SCHENECTADY — Levi Brockway was adrift, hanging with the wrong crowd and fighting addiction.
After several run-ins with the law, he knew it was time to change.
Brockway ultimately found stability in a career-training program and now works at Schenectady-based Appolo Heating.
“My next goal is to own a house and be a productive member of society,” Brockway said.
But the YouthBuild program, which serves at-risk youths between the ages of 16 to 24 by helping develop trade skills and facilitate employment opportunities, stands to lose $1.1 million in federal funding, or about 6 percent of its total funding stream, as part of the Trump administration’s proposed 2020 budget.
U.S. Sen. Chuck Schumer, D-N.Y., called the cuts “horribly misguided” during a visit to Schenectady on Monday.
“If the bureaucrat who made the cutting came here and saw what I saw, we wouldn’t even have to fight to get the program’s funding restored,” Schumer said. “Federal money attracts other money, so it’s much more than that.”
Those cuts would result in fewer people being trained at Schenectady’s Social Enterprise and Training (SEAT) Center.
“Federal funds are what keeps YouthBuild alive in our community,” said Jennifer Lawrence, the program’s executive director.
Advocates contend the program is already underfunded even without the threat of pending cuts.
Congress and the Trump administration allocated $89 million in the 2019 federal budget. But that only funded 40 percent of the eligible project applications it received, according to Schumer’s office.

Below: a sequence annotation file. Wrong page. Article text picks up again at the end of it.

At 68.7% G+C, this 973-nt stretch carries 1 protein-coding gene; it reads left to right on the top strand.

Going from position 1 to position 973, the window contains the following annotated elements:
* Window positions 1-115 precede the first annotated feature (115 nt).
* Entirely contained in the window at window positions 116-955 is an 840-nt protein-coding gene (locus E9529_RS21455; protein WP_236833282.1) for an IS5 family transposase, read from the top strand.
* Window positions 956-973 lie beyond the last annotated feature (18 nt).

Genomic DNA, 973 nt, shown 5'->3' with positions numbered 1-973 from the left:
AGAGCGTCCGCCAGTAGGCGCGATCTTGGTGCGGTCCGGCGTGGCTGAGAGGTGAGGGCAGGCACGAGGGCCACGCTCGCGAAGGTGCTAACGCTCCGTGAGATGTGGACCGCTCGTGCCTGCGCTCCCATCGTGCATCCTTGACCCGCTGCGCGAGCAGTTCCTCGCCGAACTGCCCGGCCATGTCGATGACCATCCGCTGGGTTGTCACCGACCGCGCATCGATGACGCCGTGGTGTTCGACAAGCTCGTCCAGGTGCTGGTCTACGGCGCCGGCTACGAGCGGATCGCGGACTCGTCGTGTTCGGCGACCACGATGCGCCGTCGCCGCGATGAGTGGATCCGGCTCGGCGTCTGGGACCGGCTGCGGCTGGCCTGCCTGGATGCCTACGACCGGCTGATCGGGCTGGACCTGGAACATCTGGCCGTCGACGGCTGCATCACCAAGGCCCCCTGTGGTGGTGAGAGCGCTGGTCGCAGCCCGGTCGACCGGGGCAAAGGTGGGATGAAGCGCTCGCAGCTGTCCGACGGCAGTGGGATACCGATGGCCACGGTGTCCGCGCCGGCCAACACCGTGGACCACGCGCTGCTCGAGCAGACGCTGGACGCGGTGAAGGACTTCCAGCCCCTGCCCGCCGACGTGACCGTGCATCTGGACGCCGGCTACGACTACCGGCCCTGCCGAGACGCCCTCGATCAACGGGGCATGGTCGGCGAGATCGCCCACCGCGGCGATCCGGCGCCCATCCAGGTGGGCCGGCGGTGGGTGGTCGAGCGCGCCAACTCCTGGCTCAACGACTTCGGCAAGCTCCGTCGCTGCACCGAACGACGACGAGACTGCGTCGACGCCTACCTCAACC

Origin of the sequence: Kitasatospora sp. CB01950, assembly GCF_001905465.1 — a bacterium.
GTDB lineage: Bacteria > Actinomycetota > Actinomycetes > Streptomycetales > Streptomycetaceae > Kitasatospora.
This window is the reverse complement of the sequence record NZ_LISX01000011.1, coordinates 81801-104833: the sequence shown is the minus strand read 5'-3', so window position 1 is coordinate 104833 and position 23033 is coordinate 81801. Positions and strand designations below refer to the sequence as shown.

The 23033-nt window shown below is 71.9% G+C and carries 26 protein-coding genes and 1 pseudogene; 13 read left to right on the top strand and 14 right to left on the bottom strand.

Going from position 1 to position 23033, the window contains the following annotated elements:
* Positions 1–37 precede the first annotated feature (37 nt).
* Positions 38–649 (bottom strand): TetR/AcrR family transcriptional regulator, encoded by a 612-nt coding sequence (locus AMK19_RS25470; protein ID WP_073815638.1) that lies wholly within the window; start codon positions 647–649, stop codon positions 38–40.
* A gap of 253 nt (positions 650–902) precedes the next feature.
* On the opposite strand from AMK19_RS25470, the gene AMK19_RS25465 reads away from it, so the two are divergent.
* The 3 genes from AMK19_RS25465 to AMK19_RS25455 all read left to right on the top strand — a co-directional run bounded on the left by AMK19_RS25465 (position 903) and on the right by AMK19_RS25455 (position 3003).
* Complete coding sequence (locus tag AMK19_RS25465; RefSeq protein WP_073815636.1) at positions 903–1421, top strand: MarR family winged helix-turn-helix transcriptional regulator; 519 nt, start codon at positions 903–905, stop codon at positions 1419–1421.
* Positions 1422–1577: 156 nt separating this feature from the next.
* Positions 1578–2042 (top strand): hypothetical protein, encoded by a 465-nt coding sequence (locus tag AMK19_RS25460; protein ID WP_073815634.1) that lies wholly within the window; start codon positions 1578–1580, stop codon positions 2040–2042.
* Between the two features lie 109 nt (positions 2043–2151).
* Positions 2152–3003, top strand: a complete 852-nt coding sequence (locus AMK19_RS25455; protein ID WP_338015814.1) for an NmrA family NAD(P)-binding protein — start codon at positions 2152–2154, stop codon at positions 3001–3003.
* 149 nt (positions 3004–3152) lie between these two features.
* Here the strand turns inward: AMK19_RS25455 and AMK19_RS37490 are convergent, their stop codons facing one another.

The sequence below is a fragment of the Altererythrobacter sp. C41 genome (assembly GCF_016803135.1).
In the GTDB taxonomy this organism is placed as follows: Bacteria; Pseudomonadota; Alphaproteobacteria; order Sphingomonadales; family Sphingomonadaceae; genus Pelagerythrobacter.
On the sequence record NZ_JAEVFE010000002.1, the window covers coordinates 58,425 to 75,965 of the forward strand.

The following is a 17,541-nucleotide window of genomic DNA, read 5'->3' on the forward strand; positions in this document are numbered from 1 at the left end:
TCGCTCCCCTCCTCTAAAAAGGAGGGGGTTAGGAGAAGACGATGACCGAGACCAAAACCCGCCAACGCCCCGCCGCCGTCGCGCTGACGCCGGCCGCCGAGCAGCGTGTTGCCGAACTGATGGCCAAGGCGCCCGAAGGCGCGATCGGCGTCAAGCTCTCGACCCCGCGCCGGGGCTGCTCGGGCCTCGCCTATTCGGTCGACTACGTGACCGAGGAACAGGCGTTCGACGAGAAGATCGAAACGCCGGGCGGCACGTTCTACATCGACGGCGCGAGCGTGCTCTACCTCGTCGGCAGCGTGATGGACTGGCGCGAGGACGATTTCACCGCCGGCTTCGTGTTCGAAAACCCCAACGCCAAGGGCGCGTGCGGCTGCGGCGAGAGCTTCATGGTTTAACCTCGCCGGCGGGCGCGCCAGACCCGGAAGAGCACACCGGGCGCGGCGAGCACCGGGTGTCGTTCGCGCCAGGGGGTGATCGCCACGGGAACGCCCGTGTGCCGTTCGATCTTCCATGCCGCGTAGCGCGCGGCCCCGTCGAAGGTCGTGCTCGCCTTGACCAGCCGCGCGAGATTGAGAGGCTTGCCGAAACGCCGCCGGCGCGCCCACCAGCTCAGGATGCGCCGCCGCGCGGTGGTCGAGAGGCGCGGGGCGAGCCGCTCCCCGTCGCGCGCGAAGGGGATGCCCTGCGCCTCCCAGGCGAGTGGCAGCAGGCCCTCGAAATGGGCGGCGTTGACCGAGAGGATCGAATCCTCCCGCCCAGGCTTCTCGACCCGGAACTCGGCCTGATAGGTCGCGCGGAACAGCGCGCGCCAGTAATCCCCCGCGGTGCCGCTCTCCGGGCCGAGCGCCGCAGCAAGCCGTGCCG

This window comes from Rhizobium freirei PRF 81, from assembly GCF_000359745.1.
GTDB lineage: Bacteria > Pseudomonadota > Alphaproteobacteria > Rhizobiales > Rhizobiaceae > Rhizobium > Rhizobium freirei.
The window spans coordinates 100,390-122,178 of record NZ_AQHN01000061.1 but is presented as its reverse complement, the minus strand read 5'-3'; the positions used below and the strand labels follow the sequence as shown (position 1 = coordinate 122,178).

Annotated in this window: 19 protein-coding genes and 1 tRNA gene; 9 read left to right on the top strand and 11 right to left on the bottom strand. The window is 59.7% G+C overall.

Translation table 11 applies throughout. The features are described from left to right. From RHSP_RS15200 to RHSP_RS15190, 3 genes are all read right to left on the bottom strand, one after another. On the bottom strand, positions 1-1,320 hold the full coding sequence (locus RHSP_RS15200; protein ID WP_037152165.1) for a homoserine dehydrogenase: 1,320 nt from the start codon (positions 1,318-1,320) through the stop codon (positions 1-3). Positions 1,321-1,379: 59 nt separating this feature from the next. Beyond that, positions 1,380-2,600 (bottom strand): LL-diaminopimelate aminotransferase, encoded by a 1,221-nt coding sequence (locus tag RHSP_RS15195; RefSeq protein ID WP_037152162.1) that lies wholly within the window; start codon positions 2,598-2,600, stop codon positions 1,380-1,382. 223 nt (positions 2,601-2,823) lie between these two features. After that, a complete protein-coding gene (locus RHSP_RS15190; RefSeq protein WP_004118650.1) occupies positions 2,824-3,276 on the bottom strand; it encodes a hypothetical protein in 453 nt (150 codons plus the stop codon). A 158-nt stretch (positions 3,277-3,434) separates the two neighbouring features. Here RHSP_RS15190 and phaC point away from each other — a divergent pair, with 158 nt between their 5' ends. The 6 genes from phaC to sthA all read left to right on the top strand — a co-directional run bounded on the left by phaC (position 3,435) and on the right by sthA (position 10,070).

“I’m going to do everything I can to see they get an increase,” Schumer said.
Officials said YouthBuild is precisely the type of program the federal government should be investing in to promote downtown revitalization and economic development while helping young people.
“What you’re seeing here today is the payoff and the return that occurs from investments that are made not only in communities and neighborhoods, but really in individuals where you see the transformation that occurs within these younger people,” said Schenectady Mayor Gary McCarthy.
YouthBuild has served 500 at-risk young adults in Schenectady, Amsterdam, Rotterdam and Scotia since its inception.
A second program serving Troy is operated by the Commission on Economic Opportunity (CEO) for the Greater Capital Region.
Eighty-six percent of graduates find employment through the program, Schumer said, and 82 percent continue to be employed after one year.
For many at-risk youths, the nine-month program may be the last resort, Lawrence said.
Facilitating the training is also a way to give back to the community, said business officials.
“We couldn’t be more proud with the association we have with the SEAT center,” said Kelly Lucas of Appolo. “It’s just so wonderful to have [Levi] as part of our staff,” she said.
Students also gain experience in emergency medical technology and culinary services.
Additional local employers who participate in the program include Precision Valve, Mohawk Ambulance, Mallozzi’s Restaurants and Catering, Rivers Casino & Resort and Golub Corporation, among others.
Schenectady YouthBuild participants also recently completed work on an affordable housing complex and currently are working on a house on Prospect Street.
Reach Gazette reporter Pete DeMola at 518-395-3113, [email protected] or @pmdemola on Twitter.